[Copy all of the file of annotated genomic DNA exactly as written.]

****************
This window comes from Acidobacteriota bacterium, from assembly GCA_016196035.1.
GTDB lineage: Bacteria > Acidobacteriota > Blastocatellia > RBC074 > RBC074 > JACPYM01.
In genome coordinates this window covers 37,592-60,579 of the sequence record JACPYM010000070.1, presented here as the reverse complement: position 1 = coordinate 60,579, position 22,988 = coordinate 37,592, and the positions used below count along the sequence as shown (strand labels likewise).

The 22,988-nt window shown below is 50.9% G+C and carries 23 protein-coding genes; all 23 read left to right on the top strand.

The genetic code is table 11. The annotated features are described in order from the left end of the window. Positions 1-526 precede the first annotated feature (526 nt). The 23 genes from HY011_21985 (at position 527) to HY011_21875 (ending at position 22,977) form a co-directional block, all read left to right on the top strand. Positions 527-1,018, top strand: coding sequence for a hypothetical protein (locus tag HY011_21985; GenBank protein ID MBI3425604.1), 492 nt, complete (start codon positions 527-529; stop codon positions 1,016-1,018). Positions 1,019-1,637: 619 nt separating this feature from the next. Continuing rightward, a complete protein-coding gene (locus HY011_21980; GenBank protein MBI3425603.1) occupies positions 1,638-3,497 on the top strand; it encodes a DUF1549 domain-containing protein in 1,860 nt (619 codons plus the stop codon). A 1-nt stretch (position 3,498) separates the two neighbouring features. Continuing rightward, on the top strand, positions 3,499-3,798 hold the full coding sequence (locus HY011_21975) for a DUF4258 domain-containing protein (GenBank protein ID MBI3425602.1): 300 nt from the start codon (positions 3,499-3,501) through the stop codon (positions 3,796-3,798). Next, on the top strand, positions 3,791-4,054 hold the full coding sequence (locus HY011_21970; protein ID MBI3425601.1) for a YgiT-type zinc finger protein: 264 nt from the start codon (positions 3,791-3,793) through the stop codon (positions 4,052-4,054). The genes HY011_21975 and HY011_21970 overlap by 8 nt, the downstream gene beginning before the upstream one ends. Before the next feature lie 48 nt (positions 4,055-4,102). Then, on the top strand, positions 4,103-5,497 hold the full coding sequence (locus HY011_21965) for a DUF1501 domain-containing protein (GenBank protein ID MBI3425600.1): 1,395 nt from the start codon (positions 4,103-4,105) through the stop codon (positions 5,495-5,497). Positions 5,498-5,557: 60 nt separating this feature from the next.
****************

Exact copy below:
This window comes from Acidobacteriota bacterium, from assembly GCA_016196035.1.
GTDB lineage: Bacteria > Acidobacteriota > Blastocatellia > RBC074 > RBC074 > JACPYM01.
In genome coordinates this window covers 37,592-60,579 of the sequence record JACPYM010000070.1, presented here as the reverse complement: position 1 = coordinate 60,579, position 22,988 = coordinate 37,592, and the positions used below count along the sequence as shown (strand labels likewise).

The 22,988-nt window shown below is 50.9% G+C and carries 23 protein-coding genes; all 23 read left to right on the top strand.

The genetic code is table 11. The annotated features are described in order from the left end of the window. Positions 1-526 precede the first annotated feature (526 nt). The 23 genes from HY011_21985 (at position 527) to HY011_21875 (ending at position 22,977) form a co-directional block, all read left to right on the top strand. Positions 527-1,018, top strand: coding sequence for a hypothetical protein (locus tag HY011_21985; GenBank protein ID MBI3425604.1), 492 nt, complete (start codon positions 527-529; stop codon positions 1,016-1,018). Positions 1,019-1,637: 619 nt separating this feature from the next. Continuing rightward, a complete protein-coding gene (locus HY011_21980; GenBank protein MBI3425603.1) occupies positions 1,638-3,497 on the top strand; it encodes a DUF1549 domain-containing protein in 1,860 nt (619 codons plus the stop codon). A 1-nt stretch (position 3,498) separates the two neighbouring features. Continuing rightward, on the top strand, positions 3,499-3,798 hold the full coding sequence (locus HY011_21975) for a DUF4258 domain-containing protein (GenBank protein ID MBI3425602.1): 300 nt from the start codon (positions 3,499-3,501) through the stop codon (positions 3,796-3,798). Next, on the top strand, positions 3,791-4,054 hold the full coding sequence (locus HY011_21970; protein ID MBI3425601.1) for a YgiT-type zinc finger protein: 264 nt from the start codon (positions 3,791-3,793) through the stop codon (positions 4,052-4,054). The genes HY011_21975 and HY011_21970 overlap by 8 nt, the downstream gene beginning before the upstream one ends. Before the next feature lie 48 nt (positions 4,055-4,102). Then, on the top strand, positions 4,103-5,497 hold the full coding sequence (locus HY011_21965) for a DUF1501 domain-containing protein (GenBank protein ID MBI3425600.1): 1,395 nt from the start codon (positions 4,103-4,105) through the stop codon (positions 5,495-5,497). Positions 5,498-5,557: 60 nt separating this feature from the next.